Last in the series completed the wireframes. Now they’re a solid basis for adding visual style. The content and interface elements required are all there. Further layout refinements, colour choices, typography and clarity improvements will be made.
Previous to this was the completion of the ‘wireframes’. Setting the basis for the layout for applying the visual style in this post.
If you’d like to download the files to have a look and skip ahead feel free.
Where you’ll be at the end of this post
At the end of this post the majority of the visual style will be applied, aside from on the filters themselves.
Firstly it’s necessary to choose colour palette. This really sets the tone for how things move forward. Choosing this early on is ideal. For this design the intention is to have a luxurious feel.
I decided to go for a dark, ‘rose gold/copper’ palette. Keeping it reasonably monochrome it helps to meet the luxury criteria.
Things with a dark theme tend to be trickier to design, so this makes for a good challenge. There can be different considerations you need to make throughout.
If you downloaded the swatch palette earlier, open the swatches panel by going to Window > Swatches. Then click the little icon at the top right of the panel. In that menu go to ‘Open Swatch Library’, then ‘Other Library’.
Navigate to the swatch file in this post and you should be good to go.
I’m going to continue to use Averta, from The Designers Foundry. Alternatively Cabin or Work Sans on Google Fonts are similar free options.
The aim will be to continue to communicate the message through the design. Averta fits the luxury feel and works well at the smaller sizes used throughout.
Low contrast sans serifs, or higher contrast serifs are good matches for the style.
The more I thought about it the more it was the wrong decision to add this in the previous post. There are two reasons: aesthetically it is randomly placed and it would be difficult to reach.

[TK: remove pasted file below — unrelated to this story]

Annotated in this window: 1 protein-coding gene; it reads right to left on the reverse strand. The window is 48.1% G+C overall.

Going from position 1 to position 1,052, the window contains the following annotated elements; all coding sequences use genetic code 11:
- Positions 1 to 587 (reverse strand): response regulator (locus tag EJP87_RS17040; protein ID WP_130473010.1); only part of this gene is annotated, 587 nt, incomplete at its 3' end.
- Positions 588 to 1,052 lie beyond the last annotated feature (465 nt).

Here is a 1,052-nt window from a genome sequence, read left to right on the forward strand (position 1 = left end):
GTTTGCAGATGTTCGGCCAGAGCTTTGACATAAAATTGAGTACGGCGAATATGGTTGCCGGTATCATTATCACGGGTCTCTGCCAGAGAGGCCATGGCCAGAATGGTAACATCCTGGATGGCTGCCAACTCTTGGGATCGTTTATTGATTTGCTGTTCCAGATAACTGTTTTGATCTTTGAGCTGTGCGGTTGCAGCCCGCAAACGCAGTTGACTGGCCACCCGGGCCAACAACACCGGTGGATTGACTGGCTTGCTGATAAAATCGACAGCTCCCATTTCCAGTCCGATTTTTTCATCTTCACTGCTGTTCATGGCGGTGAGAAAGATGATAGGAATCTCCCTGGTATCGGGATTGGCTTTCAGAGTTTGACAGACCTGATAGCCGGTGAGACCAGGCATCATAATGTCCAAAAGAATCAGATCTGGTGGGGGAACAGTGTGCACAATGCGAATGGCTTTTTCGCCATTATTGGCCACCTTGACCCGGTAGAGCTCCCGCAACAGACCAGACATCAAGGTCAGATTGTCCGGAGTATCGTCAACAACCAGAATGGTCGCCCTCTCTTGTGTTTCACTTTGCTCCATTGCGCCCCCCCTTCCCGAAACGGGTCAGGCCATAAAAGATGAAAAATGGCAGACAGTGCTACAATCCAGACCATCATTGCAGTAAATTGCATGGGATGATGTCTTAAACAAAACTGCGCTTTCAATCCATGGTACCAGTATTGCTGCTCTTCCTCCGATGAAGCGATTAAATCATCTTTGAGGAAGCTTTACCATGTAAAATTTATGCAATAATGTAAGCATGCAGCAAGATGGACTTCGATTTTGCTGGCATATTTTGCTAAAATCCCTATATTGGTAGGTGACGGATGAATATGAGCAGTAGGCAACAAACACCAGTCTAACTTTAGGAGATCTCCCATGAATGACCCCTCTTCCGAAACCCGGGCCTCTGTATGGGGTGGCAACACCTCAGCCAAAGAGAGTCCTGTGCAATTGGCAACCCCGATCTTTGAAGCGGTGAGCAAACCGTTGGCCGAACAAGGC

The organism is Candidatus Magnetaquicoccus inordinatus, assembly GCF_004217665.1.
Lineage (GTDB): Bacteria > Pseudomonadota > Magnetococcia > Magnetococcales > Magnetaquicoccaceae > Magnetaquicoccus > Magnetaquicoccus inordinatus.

Remove each of the close elements. In the coming steps it will be replaced in a more reach friendly position.
In the first art board you’re using as the base. Double click the filter bar to edit the symbol.
Set the background
Select each of the background squares and fill them with colour 3.
Fill the icons and text
Select all the icons and text and change their fill to colour 2. You can do this quicker by going to Select > Same > Fill or Stroke.
Add subtle dividers
To add to the luxury feel add dividers between each filter.
- Draw a vertical line / that is 16px
- Change stroke weight to 2px and colour 4
- Drag it to the centre of the first and second rectangles
- When it snaps let go
- Align centrally
- Duplicate for the other 3
Header, logo & icons
Firstly, delete the white and transparent rectangle. This will make editing things easier and clearer.
Then, similarly to the filter bar, double click to edit the symbol. Make the background colour 3 and change the icon strokes to colour 2.
Moving on to content, select the background layer and change the colour to number 4.
Change all the text colour to number 2.
You can add actual placeholder images or change their background colour to 4. This will make things more realistic or more fitting.
Further building up visual style
Now you have something that looks complete. However, you can add a little extra affordance by adding a shadow to the filter navigation.
Add a drop shadow to the filters
Copy one of the rectangles for a filter background. Paste it in place cmd + f. Make the width 320px by stretching it to the artboard or using the transform panel.
Click the ‘fx’ icon and go to Stylize > Drop Shadow.
Add a black shadow with the settings 80% opacity 0px X and Y offset, 4px blur.
Finally, move that layer backwards with cmd + [.
Add a gradient to filters
Now that the shadow has been added, it causes a bit of an undesirable blended appearance. To account for that you need to add a gradient to each of the rectangles. It’s kind of like a bevel highlight.
Select each of the individual rectangles, and open the gradient panel, by going to Window > Gradient. Click the gradient in the panel, which should change the fills, to a white to black gradient.
Using colours 3 and 4 in the two gradient points. The first point at 92.5% and the other at 100% creates a subtle highlight.
Finally change the angle to 90°.
That’s it for this part
The aim for this post was to show you how to use a darker colour palette. There were limited colours, but it allowed all of them to be used purposefully.
Shadows can be difficult to convey well in a darker palette. The use of a highlight is valuable here.
All that’s left is to complete the visual style for the filters.
Again, here’s the Illustrator files to download.